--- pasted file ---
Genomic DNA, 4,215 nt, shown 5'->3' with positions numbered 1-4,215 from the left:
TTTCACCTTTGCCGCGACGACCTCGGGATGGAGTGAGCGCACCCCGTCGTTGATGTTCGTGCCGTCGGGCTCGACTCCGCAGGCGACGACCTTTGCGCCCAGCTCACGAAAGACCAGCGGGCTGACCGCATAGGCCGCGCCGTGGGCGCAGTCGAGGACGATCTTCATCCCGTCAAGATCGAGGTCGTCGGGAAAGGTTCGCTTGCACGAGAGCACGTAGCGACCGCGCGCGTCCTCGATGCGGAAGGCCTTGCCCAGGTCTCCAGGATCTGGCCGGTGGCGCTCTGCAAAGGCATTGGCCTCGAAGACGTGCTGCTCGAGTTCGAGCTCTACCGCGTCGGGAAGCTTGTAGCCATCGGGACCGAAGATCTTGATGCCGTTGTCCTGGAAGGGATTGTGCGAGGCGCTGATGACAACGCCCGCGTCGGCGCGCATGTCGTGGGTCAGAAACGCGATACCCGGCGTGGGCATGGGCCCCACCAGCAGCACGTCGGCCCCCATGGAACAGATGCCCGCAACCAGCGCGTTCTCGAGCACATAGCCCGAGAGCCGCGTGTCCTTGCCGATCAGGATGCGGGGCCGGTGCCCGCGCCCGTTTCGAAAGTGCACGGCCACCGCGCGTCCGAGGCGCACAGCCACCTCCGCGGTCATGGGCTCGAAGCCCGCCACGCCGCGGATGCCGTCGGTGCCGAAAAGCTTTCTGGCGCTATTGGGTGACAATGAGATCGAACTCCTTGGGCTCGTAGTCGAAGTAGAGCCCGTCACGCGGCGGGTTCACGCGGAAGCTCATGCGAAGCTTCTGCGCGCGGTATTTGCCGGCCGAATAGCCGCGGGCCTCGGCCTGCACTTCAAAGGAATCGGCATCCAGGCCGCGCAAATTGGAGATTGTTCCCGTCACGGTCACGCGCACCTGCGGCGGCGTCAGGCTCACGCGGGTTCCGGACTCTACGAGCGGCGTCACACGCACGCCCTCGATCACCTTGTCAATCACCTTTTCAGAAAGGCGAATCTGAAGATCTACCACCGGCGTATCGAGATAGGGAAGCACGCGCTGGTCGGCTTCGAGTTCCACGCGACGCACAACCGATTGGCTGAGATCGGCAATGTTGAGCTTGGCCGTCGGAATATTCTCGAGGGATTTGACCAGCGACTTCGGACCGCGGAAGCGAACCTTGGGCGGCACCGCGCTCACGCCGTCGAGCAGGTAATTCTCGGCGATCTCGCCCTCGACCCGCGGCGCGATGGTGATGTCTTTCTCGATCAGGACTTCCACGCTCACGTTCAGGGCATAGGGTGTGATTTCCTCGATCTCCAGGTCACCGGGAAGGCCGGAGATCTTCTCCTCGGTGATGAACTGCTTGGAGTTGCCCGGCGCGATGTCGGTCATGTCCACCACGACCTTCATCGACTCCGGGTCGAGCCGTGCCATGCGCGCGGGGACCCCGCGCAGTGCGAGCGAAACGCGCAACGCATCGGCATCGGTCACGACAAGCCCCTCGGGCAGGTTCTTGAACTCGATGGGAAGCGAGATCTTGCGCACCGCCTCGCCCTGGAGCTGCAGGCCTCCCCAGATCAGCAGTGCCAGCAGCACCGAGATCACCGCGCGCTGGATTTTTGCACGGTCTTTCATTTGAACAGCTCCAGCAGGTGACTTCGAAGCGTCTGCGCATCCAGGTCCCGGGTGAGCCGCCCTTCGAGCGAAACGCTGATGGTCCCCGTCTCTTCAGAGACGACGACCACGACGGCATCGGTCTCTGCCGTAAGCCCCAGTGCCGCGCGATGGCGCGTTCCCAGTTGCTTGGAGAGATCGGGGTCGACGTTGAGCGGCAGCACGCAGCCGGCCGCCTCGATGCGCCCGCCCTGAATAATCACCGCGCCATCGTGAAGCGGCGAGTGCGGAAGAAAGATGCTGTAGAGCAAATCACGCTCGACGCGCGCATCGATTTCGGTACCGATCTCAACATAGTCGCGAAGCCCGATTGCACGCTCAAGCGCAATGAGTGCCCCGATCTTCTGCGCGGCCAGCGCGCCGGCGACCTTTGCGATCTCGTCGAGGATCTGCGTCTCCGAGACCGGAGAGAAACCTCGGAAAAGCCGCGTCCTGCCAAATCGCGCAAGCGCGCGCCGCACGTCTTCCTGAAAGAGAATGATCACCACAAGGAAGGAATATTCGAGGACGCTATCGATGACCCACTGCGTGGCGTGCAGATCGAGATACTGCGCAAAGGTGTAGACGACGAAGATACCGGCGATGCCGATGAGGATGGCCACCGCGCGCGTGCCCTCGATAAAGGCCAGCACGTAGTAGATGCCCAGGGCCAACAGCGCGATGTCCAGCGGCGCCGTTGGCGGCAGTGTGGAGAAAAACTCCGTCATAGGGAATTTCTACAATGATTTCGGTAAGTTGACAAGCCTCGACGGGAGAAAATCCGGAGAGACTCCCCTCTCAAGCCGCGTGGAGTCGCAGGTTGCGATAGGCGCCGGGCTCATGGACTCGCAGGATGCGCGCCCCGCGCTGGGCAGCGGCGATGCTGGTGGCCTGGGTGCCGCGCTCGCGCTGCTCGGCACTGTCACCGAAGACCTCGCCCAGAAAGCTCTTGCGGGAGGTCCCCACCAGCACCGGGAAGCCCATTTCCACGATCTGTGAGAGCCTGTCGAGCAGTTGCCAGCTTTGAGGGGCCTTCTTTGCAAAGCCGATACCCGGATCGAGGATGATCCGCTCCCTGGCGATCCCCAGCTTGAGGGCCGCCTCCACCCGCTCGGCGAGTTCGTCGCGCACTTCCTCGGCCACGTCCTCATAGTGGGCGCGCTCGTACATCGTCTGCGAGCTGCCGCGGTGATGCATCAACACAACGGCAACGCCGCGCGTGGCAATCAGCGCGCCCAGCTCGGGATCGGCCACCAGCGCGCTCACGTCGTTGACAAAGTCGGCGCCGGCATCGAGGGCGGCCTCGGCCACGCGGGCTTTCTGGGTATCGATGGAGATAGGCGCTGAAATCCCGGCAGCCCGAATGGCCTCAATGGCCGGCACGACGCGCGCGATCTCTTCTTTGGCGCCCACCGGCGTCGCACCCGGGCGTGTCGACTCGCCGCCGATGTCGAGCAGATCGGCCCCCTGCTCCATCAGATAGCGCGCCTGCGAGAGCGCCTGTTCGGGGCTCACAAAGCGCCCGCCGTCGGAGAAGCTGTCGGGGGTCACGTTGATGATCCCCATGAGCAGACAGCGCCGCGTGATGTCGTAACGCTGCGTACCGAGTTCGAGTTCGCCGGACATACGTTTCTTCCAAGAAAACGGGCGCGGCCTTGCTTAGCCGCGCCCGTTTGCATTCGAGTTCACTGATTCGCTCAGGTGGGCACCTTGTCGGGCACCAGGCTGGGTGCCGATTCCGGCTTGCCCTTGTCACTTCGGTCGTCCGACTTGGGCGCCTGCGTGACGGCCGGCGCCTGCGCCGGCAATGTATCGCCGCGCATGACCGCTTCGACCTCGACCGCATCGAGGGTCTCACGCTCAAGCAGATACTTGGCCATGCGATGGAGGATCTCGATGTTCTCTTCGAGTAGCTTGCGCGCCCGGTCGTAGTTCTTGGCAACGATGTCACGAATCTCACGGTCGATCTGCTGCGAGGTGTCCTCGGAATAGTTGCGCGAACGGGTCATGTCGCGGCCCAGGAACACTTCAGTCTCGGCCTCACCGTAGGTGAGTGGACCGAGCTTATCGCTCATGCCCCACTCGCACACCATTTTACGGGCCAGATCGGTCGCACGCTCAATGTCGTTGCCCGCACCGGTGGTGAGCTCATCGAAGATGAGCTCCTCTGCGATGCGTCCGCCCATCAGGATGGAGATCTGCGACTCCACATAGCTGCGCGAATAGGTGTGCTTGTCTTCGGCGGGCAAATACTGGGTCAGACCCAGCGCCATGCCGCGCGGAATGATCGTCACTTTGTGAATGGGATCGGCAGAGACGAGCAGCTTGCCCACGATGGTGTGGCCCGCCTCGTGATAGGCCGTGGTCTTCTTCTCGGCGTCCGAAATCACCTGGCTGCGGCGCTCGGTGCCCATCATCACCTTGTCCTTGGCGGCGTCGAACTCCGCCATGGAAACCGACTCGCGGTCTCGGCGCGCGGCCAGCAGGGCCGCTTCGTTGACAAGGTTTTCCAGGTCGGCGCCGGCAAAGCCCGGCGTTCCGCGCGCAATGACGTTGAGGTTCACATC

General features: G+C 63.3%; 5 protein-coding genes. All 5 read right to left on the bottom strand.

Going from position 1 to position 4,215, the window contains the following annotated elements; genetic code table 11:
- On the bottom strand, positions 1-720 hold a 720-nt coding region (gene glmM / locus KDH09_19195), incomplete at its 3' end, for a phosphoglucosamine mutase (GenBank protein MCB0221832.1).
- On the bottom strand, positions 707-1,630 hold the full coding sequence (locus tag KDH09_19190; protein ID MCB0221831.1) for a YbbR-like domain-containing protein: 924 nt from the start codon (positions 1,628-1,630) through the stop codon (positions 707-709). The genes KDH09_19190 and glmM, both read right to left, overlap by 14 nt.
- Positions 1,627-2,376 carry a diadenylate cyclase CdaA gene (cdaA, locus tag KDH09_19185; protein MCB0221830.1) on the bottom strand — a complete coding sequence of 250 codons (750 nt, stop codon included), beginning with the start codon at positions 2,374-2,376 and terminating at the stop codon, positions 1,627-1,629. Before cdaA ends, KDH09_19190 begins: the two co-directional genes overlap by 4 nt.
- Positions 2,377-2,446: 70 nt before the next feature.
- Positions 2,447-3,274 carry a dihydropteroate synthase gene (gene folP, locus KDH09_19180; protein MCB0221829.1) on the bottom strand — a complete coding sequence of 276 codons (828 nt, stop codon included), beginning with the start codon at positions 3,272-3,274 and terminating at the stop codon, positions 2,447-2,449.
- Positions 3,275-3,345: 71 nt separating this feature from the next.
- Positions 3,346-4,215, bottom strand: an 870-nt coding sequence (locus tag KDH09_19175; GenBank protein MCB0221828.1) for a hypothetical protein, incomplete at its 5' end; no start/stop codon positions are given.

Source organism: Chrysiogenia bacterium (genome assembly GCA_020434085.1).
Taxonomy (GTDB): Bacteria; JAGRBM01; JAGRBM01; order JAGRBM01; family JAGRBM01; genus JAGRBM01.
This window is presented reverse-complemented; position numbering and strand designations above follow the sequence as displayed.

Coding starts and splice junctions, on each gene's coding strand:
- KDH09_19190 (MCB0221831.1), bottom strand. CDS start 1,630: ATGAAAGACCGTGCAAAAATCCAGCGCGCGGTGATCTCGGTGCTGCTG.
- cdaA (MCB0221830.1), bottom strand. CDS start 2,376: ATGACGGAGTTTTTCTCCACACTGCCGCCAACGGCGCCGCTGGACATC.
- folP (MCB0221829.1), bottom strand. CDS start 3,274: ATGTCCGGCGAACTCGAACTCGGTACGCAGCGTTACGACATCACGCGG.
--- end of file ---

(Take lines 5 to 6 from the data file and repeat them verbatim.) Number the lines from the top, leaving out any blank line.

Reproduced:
- On the bottom strand, positions 1-720 hold a 720-nt coding region (gene glmM / locus KDH09_19195), incomplete at its 3' end, for a phosphoglucosamine mutase (GenBank protein MCB0221832.1).
- On the bottom strand, positions 707-1,630 hold the full coding sequence (locus tag KDH09_19190; protein ID MCB0221831.1) for a YbbR-like domain-containing protein: 924 nt from the start codon (positions 1,628-1,630) through the stop codon (positions 707-709). The genes KDH09_19190 and glmM, both read right to left, overlap by 14 nt.